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The contractor, whom I've since hired as my cook, cleaner, and factotum, showed me a design called The Ultimate Iguana Habitat in a Better Homes & Lizards issue. Since I am the ultimate Iguana it seemed to be destined that I should have the ultimate pad. Yeah Baby! Some significant details had to be worked out of course since the article touting the habitat wasn't real long on details in certain areas of the construction. Here's a picture from Better Homes & Lizards showing what we were trying to build complete with fancy interior plant mural and decorations. It is 8' long, 6' 7" tall, and about 34" deep.

Photo Copyright The Ultimate Iguana Owners Manual, Dunthorpe Press

Design Requirements

I had a few basic needs which my new pad needed to satisfy. First it had to be warm, and not too expensive to heat. Second it had to be easy to keep clean (I don't want my maid service to have to work TOO hard afterall). Third it needed to look nice and be safe and comfortable to live in. Finally it had to be portable, since I don't plan on living in this apartment forever.

The design is warm. The walls, floor, and ceiling are all 2 1/2" thick, and consist of foam insulation sandwiched between 1/8" plywood. The edges of the "sandwich" are made of pine "2 x 4's" which are actually 1 1/2" x 2 1/4", and they give each wall section some weight and rigidity.When the plywood skins are nailed on the overall thickness of each wall section becomes 2 1/2". Here's the basic components laid out showing how they form the sandwich. Note that the foam panels I used are 4' x 8' and one side has a reflective finish. This shiny side, even though inside the sandwich, helps to keep heat reflected back into the enclosure. This picture shows the "back" of a wall section since the reflective side of the foam is face down.

The design is also easy to clean. The assembled wall sections were painted with one coat of a good grade of primer (white) which seals the wood and makes it ready for the two final coats of water based paint (also white). White surfaces have almost as much reflective ability as a mirror so I was sure my pad would be bright and cheerful. The paint was from Sherwin-Williams and was chosen to be the most moisture resistant, mildew-resistant, and stain resistant paint they had. Both it and the primer went on VERY thick due to some material in the paint. This stuff has some nasty warnings on the can about how dangerous it can be (if inhaled. Probably due to Californias idiotic Proposition 65 law), but after it dried there is no detectable odor or taste from it. Cleaning the interior is easy because I lined the floor and my upper shelf with vinyl flooring. Sometimes mistakenly called "linoleum", the stuff you really want to use is vinyl flooring. Linoleum is made from linseed oil, and is more easily affected by cleaning chemicals, so vinyl is the better choice. It wasn't cheap, but nothing is too good for my pad. All edges/corners/joints inside the pad are sealed with a good grade of caulking to make the pad truly waterproof and well sealed.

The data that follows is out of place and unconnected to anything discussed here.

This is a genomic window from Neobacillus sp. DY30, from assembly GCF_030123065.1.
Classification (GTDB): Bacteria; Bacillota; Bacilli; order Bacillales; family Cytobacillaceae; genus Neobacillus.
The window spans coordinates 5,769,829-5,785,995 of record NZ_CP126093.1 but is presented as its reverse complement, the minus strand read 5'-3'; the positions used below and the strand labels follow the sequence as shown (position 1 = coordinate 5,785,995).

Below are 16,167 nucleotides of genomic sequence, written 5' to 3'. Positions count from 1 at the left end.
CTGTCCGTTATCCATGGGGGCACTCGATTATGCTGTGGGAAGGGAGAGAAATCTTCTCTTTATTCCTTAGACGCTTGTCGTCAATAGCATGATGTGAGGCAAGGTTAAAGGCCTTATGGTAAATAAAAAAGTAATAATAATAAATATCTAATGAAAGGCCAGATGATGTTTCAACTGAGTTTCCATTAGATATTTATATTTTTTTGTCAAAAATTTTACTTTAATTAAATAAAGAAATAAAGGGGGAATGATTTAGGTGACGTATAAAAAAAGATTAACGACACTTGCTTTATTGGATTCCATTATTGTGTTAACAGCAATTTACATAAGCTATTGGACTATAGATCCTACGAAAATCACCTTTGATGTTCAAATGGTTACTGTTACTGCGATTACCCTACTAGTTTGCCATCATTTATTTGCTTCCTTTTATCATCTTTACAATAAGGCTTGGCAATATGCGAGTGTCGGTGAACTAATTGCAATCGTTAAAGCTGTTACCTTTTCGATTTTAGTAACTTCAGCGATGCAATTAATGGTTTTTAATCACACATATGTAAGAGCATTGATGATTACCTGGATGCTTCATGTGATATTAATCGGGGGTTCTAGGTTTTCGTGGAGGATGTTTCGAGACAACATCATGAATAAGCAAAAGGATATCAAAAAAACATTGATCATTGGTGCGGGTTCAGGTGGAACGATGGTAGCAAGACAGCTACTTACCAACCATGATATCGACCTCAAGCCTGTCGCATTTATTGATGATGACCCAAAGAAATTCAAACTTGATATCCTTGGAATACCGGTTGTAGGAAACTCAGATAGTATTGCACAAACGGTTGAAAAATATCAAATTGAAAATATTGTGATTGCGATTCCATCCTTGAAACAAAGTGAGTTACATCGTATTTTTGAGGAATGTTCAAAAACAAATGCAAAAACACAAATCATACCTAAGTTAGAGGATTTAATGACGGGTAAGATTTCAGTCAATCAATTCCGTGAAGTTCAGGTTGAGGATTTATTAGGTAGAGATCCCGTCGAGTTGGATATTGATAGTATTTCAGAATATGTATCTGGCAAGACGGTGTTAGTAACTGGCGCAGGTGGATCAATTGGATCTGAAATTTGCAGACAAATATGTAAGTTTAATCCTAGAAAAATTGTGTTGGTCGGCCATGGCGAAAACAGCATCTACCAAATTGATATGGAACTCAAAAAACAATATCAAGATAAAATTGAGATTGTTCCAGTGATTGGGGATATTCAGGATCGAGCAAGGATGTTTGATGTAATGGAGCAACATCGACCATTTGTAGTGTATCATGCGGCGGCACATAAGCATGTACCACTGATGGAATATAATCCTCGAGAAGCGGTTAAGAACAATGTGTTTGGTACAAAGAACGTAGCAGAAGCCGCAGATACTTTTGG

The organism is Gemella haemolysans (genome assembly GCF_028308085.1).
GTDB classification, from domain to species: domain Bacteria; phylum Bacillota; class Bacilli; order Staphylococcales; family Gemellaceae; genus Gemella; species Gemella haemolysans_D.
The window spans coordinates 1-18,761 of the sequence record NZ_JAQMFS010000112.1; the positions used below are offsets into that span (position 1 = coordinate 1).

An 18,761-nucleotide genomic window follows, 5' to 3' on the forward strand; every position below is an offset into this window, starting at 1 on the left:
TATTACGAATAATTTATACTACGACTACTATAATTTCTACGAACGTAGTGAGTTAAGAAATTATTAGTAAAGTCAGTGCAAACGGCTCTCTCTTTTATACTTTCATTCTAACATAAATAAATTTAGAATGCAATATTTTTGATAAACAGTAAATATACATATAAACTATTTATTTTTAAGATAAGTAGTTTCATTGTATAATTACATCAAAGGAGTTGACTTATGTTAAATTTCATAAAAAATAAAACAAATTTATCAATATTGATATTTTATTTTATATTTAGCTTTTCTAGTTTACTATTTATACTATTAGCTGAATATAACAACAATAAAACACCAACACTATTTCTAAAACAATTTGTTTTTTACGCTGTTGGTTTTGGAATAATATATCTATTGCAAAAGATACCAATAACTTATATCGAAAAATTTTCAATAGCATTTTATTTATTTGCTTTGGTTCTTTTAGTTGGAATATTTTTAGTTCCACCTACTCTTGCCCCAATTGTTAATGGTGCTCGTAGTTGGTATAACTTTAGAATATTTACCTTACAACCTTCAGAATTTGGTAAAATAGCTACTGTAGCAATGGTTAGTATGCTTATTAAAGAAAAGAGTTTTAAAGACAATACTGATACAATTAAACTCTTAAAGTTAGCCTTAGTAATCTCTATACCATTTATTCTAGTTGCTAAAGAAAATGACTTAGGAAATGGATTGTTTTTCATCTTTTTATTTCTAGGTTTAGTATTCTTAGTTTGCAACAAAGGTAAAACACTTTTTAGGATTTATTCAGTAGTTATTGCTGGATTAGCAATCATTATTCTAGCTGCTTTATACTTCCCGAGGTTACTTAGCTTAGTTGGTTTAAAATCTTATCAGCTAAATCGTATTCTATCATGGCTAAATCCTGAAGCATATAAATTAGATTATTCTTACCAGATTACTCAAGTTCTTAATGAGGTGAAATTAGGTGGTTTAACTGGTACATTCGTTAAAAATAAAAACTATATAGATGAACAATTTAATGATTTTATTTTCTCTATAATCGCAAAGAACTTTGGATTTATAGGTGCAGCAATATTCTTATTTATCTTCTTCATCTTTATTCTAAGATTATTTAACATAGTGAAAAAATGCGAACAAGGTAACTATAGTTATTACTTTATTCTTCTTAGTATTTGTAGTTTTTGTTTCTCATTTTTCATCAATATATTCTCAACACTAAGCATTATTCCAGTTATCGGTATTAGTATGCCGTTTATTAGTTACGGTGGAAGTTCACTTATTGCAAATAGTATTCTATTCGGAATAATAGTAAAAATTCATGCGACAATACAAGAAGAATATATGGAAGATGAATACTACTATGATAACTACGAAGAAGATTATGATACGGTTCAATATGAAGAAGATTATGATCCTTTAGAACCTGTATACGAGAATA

The design looks nice. The white surface really lights up the room. It has 4 very large windows (also caulked) made of tempered glass. Tempered is twice the cost of regular glass but parties at my pad can get somewhat raucus, as well as me living in earthquake country, so I figured tempered was a good investment to protect my scaly behind from harm. Here I am checking out my pad shortly after it was finished:

The design is portable. The pad is assembled of 4 wall sections, a roof, and a floor. They assemble using 4" long lag bolts (hex headed wood screws basically) which go through the pine boards in the edges of each wall. When it comes time to move these will be removed with a power screwdriver w/ socket attachment, the walls seperated, and moved to whwere ever. The top, bottom front and back are the heaviest, since they are either the larges or have glass or heavy plywood in their construction, but they can still, barely, be moved by one muscular contractor or hired hand. Two people can easily move each section. When assembled the unit is heavy and very rigid. However it can still be moved around my apartment (whch has a linoleum tile floor) because of the teflon slider-pucks screwed to the bottom of the pad. See How My Pad Was Built!

All information on this site is © Robert Allen, All Rights Reserved, unless otherwise noted. Information here may be used freely as long as it materially benefits Iguanas and credit is given to this site and to the habitat design work of James W. Hatfield III, author of "Green Iguana, The Ultimate Owners Manual"..

Last changed on: August 15, 2004